If you agree in writing, including electronically, to work on the holiday, you then have the right to public holiday pay plus premium pay (at least one and one-half times your regular rate of pay), or your regular rate of pay plus a substitute day off with public holiday pay.

For further information on public holidays, please see the “Temporary Help Agencies” chapter in Your Guide to the Employment Standards Act.

Right to notice of termination and severance pay

If you have been employed by a temporary help agency for at least three months, you generally have a right to receive notice of termination if the agency ends (terminates) your employment relationship. You may get notice while you are working, pay instead of working notice, or a combination of both. Generally, the minimum notice you must get ranges from one week (if you have been employed for at least three months but less than one year) to eight weeks (if you have been employed for eight years or more). Your notice entitlement is determined by how long you are employed by the agency, not the length of time you have been working on assignments at the agency’s client business(es).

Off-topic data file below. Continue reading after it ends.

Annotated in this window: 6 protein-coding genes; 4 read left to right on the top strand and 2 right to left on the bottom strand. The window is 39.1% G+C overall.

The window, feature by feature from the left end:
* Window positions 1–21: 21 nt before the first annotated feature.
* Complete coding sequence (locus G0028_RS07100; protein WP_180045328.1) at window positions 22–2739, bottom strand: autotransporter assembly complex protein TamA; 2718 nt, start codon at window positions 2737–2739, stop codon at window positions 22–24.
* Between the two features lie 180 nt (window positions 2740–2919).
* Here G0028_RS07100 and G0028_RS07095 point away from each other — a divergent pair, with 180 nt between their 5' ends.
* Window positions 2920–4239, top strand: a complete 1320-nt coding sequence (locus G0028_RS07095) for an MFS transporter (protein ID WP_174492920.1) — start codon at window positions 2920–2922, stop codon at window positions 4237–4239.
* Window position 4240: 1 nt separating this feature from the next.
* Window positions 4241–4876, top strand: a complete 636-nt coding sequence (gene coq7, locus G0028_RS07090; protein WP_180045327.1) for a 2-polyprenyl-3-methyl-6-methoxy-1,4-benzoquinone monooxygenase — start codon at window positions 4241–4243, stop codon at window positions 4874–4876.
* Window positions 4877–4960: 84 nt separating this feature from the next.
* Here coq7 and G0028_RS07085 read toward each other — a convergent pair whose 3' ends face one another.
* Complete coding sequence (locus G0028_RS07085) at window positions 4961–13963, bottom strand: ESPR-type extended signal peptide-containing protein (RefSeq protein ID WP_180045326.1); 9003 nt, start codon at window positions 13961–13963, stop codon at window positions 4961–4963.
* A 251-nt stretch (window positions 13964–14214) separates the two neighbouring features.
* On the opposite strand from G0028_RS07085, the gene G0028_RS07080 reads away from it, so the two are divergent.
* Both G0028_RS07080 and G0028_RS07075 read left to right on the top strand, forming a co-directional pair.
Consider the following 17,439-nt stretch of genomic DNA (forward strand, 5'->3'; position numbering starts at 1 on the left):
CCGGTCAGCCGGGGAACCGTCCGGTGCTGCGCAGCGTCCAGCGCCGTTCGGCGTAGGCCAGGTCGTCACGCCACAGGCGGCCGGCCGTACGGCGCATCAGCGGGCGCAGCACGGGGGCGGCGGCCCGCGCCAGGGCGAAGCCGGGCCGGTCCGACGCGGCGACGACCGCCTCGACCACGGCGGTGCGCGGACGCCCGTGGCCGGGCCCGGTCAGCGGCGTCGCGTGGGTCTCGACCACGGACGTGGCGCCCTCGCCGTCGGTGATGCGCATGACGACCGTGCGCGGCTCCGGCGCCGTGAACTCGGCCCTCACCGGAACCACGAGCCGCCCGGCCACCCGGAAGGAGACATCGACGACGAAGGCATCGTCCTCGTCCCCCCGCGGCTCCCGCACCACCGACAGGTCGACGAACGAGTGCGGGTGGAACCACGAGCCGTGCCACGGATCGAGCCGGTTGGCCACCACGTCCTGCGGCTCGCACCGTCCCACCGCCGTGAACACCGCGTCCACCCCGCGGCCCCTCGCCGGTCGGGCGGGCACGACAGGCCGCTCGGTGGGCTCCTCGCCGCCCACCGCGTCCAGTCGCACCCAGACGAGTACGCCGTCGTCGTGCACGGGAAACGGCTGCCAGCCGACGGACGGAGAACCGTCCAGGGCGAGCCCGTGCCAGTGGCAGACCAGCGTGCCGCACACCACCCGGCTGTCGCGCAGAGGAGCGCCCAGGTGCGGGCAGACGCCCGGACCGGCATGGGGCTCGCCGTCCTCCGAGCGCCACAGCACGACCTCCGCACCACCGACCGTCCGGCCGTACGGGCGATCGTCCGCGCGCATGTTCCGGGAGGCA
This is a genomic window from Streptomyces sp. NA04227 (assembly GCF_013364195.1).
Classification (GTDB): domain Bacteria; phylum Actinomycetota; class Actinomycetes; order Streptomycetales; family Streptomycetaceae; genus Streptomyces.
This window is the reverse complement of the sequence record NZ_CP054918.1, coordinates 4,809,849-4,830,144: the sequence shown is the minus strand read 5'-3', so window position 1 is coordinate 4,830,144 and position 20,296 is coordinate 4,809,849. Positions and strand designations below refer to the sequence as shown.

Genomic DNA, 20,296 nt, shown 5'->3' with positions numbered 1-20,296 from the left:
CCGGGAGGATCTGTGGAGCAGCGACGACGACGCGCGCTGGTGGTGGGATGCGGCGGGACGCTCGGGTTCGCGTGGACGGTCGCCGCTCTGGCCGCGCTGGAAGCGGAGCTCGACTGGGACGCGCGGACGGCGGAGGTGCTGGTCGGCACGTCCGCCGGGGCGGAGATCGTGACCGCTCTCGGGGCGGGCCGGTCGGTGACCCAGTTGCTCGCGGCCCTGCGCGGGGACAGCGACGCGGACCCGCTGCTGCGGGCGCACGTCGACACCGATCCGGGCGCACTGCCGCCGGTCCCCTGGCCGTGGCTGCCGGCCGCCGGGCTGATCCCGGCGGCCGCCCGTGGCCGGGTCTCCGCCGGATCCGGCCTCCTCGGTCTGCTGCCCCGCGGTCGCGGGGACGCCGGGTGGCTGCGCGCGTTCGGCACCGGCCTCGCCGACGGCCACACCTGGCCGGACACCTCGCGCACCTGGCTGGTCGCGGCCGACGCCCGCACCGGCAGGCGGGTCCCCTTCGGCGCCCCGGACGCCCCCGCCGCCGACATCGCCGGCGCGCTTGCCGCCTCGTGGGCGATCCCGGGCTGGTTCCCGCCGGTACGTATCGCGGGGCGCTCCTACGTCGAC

Different rules apply to a mass termination when 50 or more assignment employees are terminated within the same four-week period.

If you have been an employee of an agency for five or more years, you may also have a right to severance pay if the agency ends (severs) your employment.